So, this paper is not without interest, and I hope that the authors can submit a shorter crisper MS that deals with the points that are made in the above comments.


Author Response

Right from the start, in the Abstract I read that “Protein tyrosine phosphatases (PTPs) fulfil multiple key regulatory functions”. And I read elsewhere that “Protein tyrosine phosphatases are a group of enzymes that remove phosphate groups from phosphorylated tyrosine residues on proteins”. And yet this is clearly not the sort of enzyme activity that is being sought here. So I was a bit confused. 

Rebuttal: 

PTPs are very diverse (different classes) and act on multiple substrates as they have several functions. The one function of PTPs mentioned by the reviewer (“Protein tyrosine phosphatases are a group of enzymes that remove phosphate groups from phosphorylated tyrosine residues on proteins”)is probably inferred from the Wikipedia entry for PTPs. The Wikipedia entry is incomplete and outdated as only the removal of phosphate groups from phosphorylated tyrosine residues of proteins is mentioned. Some of the most recent reviews regarding PTPs mention other substrates and remark that for many PTPs their substrates remain unknown (for references see list below). This work is focused on the first environmental derived PTP using phytate as substrate (Pho16B). This protein at the same time shares a very specific catalytic signature with PTPs considered as virulence factors. Nevertheless, following the reviewer comment, we try to clarify the matter by adding some examples of the PTP functions and substrates.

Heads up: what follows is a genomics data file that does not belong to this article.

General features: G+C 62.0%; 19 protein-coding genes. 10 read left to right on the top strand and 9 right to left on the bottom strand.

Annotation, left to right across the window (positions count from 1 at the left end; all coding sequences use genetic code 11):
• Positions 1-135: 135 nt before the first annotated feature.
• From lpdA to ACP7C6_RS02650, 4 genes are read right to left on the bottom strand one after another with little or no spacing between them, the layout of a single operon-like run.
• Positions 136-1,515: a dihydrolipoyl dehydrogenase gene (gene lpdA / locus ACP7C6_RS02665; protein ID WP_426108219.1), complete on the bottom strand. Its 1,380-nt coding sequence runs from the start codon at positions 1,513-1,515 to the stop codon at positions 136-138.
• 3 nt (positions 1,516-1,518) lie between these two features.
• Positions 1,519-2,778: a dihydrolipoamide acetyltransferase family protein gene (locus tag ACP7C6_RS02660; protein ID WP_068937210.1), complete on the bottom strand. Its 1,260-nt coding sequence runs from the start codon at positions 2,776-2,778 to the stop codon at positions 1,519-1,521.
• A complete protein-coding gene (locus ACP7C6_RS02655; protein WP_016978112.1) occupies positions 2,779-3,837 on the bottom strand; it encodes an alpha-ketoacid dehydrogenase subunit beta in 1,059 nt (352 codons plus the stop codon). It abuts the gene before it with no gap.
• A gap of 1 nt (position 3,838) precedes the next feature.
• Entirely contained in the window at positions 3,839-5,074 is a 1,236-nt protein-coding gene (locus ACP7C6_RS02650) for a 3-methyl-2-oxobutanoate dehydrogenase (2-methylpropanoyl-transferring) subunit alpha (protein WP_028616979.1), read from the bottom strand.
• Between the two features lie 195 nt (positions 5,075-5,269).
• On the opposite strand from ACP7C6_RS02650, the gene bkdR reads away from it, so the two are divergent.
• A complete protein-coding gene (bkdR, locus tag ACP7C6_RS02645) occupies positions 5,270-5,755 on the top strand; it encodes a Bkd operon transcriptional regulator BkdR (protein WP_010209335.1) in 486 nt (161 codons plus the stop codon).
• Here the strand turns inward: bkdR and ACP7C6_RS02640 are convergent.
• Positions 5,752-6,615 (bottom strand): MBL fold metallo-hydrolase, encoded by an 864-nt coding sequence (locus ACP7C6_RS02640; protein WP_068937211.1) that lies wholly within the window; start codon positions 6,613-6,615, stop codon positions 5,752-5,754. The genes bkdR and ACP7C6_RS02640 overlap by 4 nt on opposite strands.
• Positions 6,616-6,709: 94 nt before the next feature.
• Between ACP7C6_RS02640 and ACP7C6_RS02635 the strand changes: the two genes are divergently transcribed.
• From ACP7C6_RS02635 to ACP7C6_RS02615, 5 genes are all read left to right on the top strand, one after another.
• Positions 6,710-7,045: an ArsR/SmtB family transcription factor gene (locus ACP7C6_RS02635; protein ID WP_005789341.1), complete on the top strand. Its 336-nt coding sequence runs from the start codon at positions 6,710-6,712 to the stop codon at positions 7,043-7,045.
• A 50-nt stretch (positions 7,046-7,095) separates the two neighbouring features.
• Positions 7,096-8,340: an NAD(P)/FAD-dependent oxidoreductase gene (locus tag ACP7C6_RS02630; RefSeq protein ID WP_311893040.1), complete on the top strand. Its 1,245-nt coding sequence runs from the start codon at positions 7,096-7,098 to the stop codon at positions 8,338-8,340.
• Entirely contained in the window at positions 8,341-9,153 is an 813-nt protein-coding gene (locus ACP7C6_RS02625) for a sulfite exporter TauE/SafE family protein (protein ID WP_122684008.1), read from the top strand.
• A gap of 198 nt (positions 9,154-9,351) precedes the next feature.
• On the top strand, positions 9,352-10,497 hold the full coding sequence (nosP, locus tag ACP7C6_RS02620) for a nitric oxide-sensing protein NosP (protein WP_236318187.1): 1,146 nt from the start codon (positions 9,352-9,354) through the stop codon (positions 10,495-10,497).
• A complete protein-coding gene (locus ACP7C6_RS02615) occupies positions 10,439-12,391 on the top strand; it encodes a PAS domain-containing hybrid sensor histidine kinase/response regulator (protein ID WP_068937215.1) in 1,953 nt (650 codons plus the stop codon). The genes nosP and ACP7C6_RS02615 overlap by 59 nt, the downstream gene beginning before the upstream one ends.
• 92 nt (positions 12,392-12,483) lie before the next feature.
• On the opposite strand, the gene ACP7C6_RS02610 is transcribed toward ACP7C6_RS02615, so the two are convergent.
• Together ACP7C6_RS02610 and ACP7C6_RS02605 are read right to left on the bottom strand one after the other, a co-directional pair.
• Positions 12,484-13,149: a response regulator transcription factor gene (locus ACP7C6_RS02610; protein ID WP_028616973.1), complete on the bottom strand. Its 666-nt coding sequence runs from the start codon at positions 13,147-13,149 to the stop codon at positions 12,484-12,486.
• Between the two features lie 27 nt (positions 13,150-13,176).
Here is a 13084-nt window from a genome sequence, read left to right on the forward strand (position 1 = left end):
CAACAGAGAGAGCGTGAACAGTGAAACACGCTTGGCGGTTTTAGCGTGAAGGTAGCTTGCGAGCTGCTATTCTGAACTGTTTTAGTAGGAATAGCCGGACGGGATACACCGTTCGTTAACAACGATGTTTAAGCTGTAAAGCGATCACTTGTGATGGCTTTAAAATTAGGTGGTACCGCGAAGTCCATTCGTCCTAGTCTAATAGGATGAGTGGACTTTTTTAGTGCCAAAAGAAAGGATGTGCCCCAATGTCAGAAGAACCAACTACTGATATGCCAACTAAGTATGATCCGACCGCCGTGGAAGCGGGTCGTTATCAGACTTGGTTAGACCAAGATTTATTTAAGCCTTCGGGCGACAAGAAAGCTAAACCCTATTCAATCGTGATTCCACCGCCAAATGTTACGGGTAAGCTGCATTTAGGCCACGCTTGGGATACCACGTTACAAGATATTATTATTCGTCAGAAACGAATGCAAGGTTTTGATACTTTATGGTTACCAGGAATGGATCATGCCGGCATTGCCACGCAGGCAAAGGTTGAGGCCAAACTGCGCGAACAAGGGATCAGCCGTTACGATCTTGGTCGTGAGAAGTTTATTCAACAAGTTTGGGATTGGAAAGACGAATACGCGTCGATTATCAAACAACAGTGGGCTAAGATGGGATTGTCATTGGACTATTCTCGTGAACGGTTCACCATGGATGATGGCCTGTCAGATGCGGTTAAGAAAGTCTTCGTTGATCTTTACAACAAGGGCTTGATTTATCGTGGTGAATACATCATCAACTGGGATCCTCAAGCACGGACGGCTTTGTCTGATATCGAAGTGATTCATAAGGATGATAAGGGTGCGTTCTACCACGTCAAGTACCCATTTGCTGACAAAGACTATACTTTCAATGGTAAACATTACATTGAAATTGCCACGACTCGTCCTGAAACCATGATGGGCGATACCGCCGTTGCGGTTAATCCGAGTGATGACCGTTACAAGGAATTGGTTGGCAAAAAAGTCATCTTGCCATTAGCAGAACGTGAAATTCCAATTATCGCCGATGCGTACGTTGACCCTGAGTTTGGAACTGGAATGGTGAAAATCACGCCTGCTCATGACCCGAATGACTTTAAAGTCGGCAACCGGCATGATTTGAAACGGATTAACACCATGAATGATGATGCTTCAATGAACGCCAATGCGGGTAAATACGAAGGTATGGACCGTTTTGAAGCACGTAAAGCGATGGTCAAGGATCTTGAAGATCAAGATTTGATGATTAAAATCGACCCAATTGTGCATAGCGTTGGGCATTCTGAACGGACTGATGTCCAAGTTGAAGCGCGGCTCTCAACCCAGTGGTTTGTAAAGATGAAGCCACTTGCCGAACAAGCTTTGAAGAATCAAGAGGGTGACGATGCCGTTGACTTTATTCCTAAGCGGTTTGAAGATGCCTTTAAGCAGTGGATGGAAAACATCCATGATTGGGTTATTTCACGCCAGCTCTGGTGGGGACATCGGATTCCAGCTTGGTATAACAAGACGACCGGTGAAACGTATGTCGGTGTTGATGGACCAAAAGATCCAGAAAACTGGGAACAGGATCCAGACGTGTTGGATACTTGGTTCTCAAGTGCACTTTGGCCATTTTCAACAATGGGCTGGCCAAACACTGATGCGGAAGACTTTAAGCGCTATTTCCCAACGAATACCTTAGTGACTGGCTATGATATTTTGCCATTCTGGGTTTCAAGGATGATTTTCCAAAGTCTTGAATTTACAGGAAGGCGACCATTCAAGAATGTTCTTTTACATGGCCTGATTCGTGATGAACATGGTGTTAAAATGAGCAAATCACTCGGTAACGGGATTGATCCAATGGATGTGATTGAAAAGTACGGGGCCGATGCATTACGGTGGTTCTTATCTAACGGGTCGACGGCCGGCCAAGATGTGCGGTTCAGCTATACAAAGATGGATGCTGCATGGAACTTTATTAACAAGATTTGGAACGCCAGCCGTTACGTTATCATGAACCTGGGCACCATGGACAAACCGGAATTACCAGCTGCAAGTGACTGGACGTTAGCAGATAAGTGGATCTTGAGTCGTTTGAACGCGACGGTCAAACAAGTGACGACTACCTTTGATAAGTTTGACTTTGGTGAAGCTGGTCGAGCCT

References:

Tiganis, T.; Bennett, Anton M. Protein tyrosine phosphatase function: The substrate perspective. Biochem J 2007, 402, 1-15. doi:10.1042/bj20061548

Tonks, N.K. Protein tyrosine phosphatases: From genes, to function, to disease. Nat Rev Mol Cell Biol 2006, 7, 833. doi:10.1038/nrm2039.

Beresford, N.J.; Saville, C.; Bennett, H.J.; Roberts, I.S.; Tabernero, L. A new family of phosphoinositide phosphatases in microorganisms: Identification and biochemical analysis. BMC Genomics 2010, 11, 457-457. doi:10.1186/1471-2164-11-457.